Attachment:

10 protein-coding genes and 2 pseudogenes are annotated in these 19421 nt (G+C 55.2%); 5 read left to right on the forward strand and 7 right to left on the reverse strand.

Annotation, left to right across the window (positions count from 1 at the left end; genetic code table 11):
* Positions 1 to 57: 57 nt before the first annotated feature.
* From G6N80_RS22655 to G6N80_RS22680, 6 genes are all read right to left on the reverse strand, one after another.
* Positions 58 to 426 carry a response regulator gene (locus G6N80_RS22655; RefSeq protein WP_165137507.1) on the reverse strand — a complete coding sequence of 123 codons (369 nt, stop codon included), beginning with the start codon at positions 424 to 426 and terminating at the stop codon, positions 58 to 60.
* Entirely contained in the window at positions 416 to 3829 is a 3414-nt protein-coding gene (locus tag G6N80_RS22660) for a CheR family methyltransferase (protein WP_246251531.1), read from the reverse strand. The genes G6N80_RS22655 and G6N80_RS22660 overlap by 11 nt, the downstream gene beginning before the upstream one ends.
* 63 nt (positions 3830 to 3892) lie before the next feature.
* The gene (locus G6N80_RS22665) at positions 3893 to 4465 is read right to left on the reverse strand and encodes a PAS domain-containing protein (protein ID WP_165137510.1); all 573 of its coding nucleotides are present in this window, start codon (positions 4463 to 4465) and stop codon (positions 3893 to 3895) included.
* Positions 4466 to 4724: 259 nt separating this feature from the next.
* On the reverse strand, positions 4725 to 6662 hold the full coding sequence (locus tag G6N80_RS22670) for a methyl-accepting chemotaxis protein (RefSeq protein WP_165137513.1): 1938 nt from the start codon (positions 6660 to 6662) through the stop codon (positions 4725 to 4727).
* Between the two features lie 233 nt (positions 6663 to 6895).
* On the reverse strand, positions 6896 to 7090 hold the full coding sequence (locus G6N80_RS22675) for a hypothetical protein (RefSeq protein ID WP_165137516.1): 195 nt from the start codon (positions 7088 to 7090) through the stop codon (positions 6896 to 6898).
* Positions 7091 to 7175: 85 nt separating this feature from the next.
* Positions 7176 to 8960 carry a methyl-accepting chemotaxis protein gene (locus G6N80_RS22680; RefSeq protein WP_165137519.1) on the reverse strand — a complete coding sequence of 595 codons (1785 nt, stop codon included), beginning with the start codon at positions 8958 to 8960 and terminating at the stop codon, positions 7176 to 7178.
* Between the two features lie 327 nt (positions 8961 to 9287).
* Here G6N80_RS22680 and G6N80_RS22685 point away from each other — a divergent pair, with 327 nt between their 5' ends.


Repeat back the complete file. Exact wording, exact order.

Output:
10 protein-coding genes and 2 pseudogenes are annotated in these 19421 nt (G+C 55.2%); 5 read left to right on the forward strand and 7 right to left on the reverse strand.

Annotation, left to right across the window (positions count from 1 at the left end; genetic code table 11):
* Positions 1 to 57: 57 nt before the first annotated feature.
* From G6N80_RS22655 to G6N80_RS22680, 6 genes are all read right to left on the reverse strand, one after another.
* Positions 58 to 426 carry a response regulator gene (locus G6N80_RS22655; RefSeq protein WP_165137507.1) on the reverse strand — a complete coding sequence of 123 codons (369 nt, stop codon included), beginning with the start codon at positions 424 to 426 and terminating at the stop codon, positions 58 to 60.
* Entirely contained in the window at positions 416 to 3829 is a 3414-nt protein-coding gene (locus tag G6N80_RS22660) for a CheR family methyltransferase (protein WP_246251531.1), read from the reverse strand. The genes G6N80_RS22655 and G6N80_RS22660 overlap by 11 nt, the downstream gene beginning before the upstream one ends.
* 63 nt (positions 3830 to 3892) lie before the next feature.
* The gene (locus G6N80_RS22665) at positions 3893 to 4465 is read right to left on the reverse strand and encodes a PAS domain-containing protein (protein ID WP_165137510.1); all 573 of its coding nucleotides are present in this window, start codon (positions 4463 to 4465) and stop codon (positions 3893 to 3895) included.
* Positions 4466 to 4724: 259 nt separating this feature from the next.
* On the reverse strand, positions 4725 to 6662 hold the full coding sequence (locus tag G6N80_RS22670) for a methyl-accepting chemotaxis protein (RefSeq protein WP_165137513.1): 1938 nt from the start codon (positions 6660 to 6662) through the stop codon (positions 4725 to 4727).
* Between the two features lie 233 nt (positions 6663 to 6895).
* On the reverse strand, positions 6896 to 7090 hold the full coding sequence (locus G6N80_RS22675) for a hypothetical protein (RefSeq protein ID WP_165137516.1): 195 nt from the start codon (positions 7088 to 7090) through the stop codon (positions 6896 to 6898).
* Positions 7091 to 7175: 85 nt separating this feature from the next.
* Positions 7176 to 8960 carry a methyl-accepting chemotaxis protein gene (locus G6N80_RS22680; RefSeq protein WP_165137519.1) on the reverse strand — a complete coding sequence of 595 codons (1785 nt, stop codon included), beginning with the start codon at positions 8958 to 8960 and terminating at the stop codon, positions 7176 to 7178.
* Between the two features lie 327 nt (positions 8961 to 9287).
* Here G6N80_RS22680 and G6N80_RS22685 point away from each other — a divergent pair, with 327 nt between their 5' ends.